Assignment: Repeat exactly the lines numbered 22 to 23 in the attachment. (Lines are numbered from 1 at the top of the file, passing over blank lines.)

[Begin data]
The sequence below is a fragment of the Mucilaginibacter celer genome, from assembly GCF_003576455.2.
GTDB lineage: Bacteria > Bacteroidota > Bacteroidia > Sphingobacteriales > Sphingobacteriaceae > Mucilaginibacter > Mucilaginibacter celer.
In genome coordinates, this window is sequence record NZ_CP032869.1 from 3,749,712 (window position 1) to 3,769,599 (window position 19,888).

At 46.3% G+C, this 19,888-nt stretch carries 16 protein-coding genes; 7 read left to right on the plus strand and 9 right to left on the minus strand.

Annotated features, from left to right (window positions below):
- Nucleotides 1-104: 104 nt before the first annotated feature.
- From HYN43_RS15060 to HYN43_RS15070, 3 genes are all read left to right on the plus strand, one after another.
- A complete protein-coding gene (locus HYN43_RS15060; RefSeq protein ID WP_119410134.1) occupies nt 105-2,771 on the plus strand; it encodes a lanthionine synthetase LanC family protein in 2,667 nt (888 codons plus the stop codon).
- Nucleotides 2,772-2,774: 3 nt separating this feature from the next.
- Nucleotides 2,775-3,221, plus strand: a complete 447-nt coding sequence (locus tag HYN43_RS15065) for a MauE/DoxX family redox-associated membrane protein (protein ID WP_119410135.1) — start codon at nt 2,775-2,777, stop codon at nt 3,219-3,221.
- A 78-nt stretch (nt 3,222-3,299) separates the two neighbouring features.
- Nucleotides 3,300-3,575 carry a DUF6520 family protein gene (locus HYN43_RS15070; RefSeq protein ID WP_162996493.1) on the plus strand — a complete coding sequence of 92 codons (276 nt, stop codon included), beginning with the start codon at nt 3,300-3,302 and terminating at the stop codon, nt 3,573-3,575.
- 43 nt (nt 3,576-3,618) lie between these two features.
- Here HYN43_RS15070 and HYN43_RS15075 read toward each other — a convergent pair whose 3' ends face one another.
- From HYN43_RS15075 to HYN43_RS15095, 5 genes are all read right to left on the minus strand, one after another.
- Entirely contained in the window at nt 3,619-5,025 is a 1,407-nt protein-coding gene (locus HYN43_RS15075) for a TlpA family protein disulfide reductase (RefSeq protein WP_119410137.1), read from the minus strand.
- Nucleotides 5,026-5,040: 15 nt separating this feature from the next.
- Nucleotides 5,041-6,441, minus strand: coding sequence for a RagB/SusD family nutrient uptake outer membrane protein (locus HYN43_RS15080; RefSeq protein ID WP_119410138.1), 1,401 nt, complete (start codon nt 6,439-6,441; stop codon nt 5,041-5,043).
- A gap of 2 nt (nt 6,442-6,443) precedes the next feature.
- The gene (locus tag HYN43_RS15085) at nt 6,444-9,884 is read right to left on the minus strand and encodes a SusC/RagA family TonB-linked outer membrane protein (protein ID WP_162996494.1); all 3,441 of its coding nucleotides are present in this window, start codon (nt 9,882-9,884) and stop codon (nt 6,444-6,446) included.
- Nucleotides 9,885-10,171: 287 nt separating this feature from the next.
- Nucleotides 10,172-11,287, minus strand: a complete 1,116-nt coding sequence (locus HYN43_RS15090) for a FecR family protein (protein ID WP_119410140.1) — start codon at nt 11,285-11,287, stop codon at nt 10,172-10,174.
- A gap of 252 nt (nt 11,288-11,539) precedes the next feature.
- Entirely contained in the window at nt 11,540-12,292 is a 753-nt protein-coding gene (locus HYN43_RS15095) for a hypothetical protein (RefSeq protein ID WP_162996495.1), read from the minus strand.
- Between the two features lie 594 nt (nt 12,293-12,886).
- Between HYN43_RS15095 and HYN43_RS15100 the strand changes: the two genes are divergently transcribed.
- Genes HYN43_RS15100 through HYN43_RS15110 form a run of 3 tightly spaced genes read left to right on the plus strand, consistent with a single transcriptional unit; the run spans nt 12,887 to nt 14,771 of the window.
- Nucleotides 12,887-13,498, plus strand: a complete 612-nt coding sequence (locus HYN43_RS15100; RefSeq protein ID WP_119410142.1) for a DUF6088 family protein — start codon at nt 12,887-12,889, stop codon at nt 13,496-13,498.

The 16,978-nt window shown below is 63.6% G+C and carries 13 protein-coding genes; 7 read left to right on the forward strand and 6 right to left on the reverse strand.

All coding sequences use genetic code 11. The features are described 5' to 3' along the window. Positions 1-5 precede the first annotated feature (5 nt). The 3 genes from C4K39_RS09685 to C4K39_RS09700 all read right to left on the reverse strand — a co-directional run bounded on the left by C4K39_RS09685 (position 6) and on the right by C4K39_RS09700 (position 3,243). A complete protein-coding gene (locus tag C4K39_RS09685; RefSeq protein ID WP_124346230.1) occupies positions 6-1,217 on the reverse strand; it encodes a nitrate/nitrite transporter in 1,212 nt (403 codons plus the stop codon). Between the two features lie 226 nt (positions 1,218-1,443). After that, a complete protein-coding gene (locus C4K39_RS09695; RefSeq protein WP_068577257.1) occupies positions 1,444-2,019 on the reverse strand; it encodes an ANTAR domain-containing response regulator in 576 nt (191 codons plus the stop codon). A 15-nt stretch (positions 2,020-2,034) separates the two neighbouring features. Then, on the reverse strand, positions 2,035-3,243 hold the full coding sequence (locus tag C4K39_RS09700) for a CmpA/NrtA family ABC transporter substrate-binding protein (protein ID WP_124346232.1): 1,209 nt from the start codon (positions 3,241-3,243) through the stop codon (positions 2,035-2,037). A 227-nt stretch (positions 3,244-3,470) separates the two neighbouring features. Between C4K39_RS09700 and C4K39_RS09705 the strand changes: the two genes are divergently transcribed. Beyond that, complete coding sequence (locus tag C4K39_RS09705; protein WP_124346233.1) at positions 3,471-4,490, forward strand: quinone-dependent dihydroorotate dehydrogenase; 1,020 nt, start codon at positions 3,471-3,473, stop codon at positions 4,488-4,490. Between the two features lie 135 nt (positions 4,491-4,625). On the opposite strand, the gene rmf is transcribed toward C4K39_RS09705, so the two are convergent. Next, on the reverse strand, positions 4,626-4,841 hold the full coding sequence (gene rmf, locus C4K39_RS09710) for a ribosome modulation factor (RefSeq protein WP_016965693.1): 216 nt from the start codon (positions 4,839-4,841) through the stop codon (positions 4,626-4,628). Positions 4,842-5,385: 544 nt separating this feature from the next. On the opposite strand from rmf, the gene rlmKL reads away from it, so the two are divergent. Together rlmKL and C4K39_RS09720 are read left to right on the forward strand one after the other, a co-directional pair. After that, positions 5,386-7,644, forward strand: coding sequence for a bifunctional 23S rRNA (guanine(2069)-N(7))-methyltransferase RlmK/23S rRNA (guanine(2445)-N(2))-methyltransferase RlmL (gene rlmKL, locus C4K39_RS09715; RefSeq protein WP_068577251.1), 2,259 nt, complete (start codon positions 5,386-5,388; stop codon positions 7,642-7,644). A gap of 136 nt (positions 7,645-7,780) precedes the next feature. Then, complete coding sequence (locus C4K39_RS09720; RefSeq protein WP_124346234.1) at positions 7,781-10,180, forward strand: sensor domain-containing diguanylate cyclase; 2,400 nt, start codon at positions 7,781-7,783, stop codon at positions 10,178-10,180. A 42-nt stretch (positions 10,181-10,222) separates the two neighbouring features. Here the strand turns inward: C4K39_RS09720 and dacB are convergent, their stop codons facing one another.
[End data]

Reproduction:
- Nucleotides 10,172-11,287, minus strand: a complete 1,116-nt coding sequence (locus HYN43_RS15090) for a FecR family protein (protein ID WP_119410140.1) — start codon at nt 11,285-11,287, stop codon at nt 10,172-10,174.
- A gap of 252 nt (nt 11,288-11,539) precedes the next feature.